Answer: The Dravidian Movement, led notably by E.V. Ramasamy, aimed to establish an egalitarian society, focusing on anti-Brahmanism and advocating for equal rights for backward castes, while also introducing reforms like self-respect marriages.

7. Question: Name the prominent ethnic movements in North-East India and specify one common objective.
Answer: Prominent ethnic movements in North-East India include the Nagas’ and Mizos’ struggles; a common objective was to gain autonomy and recognition for their distinct tribal identities and cultural uniqueness.

8. Question: What is the key argument of Gail Omveldt regarding traditional Indian society and multiculturalism?
Answer: Gail Omveldt opposed romanticizing traditional Indian society, arguing that hierarchy has always dominated it and dismissing the notion that multiculturalism is an intrinsic feature of Indian society as a myth.

9. Question: Briefly explain the social hierarchy factor as a contributing element to ethnic movements as suggested by Olzak.
Answer: Olzak suggests that the construction of hierarchies among ethnic communities, which often leads to the suppression of one group by another, is a key factor that can instigate social and ethnic movements.

10. Question: Identify one consequence of the unequal economic development factor within the context of ethnic movements in India.
Answer: One consequence of unequal economic development is the marginalization and underdevelopment of certain groups, leading to feelings of alienation and sometimes initiating ethnic movements as these groups strive for equality and recognition.

To master these intricacies and fare well in the Sociology Syllabus, aspiring sociologists might benefit from guidance by the Best Sociology Teacher and participation in the Best Sociology Coaching. These avenues provide comprehensive assistance, ensuring a solid understanding of sociology’s diverse methodologies and techniques.


Why Vikash Ranjan’s Classes for Sociology?


Proper guidance and assistance are required to learn the skill of interlinking current happenings with the conventional topics. VIKASH RANJAN SIR at SOCIOLOGY GURU guides students according to the Recent Trends, making him the Best Sociology Teacher for Sociology.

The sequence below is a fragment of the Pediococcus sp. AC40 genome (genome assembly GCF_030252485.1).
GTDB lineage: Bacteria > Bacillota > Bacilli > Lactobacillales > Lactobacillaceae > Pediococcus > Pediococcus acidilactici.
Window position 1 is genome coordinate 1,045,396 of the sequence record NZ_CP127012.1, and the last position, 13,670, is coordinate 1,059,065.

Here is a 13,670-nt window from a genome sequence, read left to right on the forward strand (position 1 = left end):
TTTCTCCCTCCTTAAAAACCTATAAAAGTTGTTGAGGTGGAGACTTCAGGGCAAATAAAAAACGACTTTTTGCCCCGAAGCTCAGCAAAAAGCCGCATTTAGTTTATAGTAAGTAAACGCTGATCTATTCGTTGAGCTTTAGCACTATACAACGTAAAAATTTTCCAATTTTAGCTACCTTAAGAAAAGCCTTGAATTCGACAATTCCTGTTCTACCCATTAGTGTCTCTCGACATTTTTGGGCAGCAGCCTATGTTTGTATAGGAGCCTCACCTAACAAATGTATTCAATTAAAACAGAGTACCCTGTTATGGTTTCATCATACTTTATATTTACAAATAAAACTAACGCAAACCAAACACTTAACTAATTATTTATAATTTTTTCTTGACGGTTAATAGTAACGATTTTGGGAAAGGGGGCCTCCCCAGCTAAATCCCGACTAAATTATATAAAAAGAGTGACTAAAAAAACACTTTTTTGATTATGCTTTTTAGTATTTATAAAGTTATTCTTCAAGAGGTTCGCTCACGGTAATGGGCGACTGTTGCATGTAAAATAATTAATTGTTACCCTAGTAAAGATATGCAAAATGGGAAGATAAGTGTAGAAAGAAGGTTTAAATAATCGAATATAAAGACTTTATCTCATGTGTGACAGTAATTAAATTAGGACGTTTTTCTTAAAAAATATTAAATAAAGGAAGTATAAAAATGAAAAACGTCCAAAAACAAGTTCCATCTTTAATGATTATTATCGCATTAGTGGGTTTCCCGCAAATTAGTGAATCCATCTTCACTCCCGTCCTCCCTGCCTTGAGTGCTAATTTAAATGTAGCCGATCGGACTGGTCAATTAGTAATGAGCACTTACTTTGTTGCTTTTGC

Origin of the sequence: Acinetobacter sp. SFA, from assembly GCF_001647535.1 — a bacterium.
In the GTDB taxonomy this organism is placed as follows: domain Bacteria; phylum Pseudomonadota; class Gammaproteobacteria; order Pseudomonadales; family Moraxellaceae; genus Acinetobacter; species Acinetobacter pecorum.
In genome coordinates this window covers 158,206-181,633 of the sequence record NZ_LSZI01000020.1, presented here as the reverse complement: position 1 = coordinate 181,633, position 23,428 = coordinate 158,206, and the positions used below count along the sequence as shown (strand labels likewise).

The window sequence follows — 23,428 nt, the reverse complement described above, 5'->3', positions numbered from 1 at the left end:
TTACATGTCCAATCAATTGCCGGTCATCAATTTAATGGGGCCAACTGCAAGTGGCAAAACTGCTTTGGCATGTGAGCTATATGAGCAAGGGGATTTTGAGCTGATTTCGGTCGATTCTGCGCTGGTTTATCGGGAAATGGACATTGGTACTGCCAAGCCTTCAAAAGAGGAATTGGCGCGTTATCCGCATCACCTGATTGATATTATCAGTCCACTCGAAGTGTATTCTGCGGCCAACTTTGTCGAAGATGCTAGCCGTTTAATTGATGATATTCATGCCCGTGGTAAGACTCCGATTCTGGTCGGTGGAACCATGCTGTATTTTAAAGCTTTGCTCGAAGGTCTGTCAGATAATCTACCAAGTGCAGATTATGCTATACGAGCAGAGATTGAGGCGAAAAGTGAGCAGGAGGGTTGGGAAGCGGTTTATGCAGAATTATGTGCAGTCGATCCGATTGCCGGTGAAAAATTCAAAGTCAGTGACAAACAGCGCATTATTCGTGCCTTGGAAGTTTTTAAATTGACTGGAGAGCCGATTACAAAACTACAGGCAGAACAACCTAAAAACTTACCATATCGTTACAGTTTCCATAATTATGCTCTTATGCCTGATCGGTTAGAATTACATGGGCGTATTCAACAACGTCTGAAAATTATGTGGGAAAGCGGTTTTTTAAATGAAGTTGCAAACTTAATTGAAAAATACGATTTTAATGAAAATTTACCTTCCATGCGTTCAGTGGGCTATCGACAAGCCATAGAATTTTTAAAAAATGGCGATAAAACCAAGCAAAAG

At Sociology Guru, the Best Sociology Coaching platform, we not only provide the best study material and applied classes for Sociology but also conduct regular assignments and class tests to assess candidates’ writing skills and understanding of the subject.

Choose The Best Sociology Teacher for your Preparation?


To master these intricacies and fare well in the Sociology Syllabus, aspiring sociologists might benefit from guidance by the Best Sociology Teacher and participation in the Best Sociology Coaching. These avenues provide comprehensive assistance, ensuring a solid understanding of sociology’s diverse methodologies and techniques. Sociology, Social theory, Best Sociology Teacher, Best Sociology Coaching, Sociology Syllabus.

Best Sociology Teacher, Sociology Syllabus, Sociology, Sociology Coaching, Best Sociology Coaching, Best Sociology Teacher, Sociology Course, Sociology Teacher, Sociology Foundation, Sociology Foundation Course, Sociology CUET, Sociology for IAS, Sociology for UPSC, Sociology for BPSC, Sociology for UGC NET, Sociology for JPSC,

Follow us :




KEYWORD: -Social Distance Scale, Social Distance Scale, Social Distance Scale, Social Distance Scale, Social Distance Scale, Social Distance Scale, Social Distance Scale, MA CUET SOCIOLOGY


Leave a Comment

Your email address will not be published. Required fields are marked *

Scroll to Top